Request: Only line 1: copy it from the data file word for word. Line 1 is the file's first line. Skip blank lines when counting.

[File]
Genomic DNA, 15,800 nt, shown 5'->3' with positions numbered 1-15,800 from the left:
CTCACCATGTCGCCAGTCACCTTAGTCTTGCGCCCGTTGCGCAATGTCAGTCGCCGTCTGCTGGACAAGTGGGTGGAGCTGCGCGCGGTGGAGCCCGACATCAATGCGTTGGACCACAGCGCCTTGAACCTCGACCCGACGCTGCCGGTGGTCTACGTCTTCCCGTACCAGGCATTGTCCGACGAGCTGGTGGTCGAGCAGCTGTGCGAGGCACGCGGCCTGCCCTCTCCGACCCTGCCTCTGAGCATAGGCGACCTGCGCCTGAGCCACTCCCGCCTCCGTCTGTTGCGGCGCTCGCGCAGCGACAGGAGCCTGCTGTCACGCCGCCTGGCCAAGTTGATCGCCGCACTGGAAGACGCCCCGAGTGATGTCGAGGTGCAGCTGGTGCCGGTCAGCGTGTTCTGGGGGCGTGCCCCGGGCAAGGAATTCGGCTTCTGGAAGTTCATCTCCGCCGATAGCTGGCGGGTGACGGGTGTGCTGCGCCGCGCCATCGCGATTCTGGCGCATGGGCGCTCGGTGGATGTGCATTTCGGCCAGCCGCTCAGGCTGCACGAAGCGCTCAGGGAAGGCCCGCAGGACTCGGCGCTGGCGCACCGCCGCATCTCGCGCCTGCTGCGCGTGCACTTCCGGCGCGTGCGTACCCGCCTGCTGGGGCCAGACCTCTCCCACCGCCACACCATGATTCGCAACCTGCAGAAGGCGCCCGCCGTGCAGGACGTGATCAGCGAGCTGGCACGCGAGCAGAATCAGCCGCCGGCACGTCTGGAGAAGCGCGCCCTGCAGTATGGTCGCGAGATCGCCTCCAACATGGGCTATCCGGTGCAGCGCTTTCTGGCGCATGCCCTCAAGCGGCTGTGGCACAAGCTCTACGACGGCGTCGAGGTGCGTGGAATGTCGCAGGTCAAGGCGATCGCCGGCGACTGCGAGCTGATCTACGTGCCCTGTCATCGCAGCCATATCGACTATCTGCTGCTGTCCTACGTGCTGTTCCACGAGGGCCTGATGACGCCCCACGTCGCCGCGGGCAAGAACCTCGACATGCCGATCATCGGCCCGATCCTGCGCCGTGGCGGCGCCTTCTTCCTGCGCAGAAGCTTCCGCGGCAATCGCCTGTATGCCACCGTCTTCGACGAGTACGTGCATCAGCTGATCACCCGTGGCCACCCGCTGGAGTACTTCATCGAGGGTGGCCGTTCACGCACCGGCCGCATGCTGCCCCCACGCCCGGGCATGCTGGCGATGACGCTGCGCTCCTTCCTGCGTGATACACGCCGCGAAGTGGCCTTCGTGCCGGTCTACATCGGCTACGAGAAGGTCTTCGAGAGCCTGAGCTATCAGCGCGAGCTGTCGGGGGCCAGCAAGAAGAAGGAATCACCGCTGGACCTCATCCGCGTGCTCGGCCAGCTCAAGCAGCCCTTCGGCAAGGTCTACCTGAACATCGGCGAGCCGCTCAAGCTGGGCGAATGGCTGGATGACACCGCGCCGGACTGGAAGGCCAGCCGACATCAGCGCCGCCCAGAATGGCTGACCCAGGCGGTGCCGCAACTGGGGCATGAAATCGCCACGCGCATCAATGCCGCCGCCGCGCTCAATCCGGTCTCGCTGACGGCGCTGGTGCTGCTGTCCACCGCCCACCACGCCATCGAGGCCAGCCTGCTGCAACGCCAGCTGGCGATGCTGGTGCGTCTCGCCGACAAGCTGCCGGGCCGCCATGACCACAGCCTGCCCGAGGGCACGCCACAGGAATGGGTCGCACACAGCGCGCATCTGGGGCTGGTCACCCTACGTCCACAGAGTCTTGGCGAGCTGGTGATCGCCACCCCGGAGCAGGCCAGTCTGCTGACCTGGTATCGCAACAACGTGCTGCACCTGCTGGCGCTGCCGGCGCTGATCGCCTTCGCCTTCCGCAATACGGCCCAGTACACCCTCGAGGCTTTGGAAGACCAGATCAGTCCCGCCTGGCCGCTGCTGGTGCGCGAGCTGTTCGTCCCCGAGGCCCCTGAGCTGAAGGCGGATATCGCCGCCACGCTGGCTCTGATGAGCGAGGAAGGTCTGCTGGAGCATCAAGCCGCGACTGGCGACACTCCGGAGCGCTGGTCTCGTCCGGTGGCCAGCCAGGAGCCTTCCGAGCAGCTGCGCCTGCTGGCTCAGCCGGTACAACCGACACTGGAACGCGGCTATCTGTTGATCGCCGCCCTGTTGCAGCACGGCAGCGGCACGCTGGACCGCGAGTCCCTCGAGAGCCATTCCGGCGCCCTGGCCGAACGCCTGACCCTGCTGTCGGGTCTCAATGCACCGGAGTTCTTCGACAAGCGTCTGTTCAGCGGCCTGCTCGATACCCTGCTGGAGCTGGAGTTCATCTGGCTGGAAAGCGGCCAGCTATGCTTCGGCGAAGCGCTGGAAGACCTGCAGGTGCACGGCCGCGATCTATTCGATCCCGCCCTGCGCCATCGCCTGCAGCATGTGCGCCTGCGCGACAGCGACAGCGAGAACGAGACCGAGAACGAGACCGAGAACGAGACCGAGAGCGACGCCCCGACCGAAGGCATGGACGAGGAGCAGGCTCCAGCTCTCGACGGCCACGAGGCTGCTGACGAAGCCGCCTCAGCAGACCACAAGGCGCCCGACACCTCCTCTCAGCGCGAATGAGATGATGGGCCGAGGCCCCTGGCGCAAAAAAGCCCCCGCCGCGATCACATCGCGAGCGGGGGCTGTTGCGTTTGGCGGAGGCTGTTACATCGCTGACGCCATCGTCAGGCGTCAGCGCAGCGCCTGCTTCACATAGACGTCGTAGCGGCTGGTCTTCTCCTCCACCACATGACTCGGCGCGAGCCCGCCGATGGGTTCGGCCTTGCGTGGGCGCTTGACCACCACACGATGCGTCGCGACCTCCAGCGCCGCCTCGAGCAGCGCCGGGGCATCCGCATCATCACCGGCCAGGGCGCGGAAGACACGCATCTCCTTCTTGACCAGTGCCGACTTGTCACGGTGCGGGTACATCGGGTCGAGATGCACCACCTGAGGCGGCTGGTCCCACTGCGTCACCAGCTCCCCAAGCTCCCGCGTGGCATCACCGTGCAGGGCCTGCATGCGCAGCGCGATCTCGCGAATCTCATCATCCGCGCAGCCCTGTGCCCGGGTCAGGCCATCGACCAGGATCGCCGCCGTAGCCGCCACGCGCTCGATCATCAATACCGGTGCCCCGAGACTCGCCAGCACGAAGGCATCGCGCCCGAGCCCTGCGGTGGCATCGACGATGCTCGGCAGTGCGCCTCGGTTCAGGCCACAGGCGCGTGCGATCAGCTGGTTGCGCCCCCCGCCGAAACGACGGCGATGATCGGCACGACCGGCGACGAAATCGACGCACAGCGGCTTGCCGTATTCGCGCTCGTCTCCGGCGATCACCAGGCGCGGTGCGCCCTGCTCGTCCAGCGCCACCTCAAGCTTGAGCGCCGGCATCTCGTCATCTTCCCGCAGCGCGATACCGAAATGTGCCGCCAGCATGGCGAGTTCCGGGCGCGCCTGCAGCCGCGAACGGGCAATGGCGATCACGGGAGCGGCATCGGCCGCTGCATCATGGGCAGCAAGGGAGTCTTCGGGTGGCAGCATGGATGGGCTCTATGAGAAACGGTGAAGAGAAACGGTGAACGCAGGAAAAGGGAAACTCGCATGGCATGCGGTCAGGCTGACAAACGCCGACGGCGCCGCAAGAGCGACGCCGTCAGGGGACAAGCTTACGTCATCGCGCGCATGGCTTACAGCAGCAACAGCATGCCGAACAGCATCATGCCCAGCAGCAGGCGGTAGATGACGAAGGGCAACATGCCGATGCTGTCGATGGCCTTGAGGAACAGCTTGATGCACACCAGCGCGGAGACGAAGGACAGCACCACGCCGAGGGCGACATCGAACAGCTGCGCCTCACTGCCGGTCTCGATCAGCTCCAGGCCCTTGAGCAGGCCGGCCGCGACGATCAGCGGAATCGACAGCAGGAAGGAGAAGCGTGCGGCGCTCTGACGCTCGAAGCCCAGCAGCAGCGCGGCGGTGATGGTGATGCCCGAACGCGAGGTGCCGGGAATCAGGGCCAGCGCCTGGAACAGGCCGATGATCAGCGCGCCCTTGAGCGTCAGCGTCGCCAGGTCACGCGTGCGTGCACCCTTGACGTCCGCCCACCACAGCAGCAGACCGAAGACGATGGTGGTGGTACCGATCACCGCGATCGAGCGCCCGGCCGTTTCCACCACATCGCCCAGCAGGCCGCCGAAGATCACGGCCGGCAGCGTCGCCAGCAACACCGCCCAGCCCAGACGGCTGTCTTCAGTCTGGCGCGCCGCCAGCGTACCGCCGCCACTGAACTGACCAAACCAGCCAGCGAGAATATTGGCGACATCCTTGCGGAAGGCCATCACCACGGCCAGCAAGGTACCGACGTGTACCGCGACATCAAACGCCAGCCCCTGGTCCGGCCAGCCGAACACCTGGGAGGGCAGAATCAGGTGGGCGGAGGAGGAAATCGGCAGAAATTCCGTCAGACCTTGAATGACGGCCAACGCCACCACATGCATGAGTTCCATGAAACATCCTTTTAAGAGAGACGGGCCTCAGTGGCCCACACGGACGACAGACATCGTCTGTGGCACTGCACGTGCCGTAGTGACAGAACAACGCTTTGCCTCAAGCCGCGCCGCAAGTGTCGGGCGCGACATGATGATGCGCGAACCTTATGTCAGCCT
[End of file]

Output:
Genomic DNA, 15,800 nt, shown 5'->3' with positions numbered 1-15,800 from the left: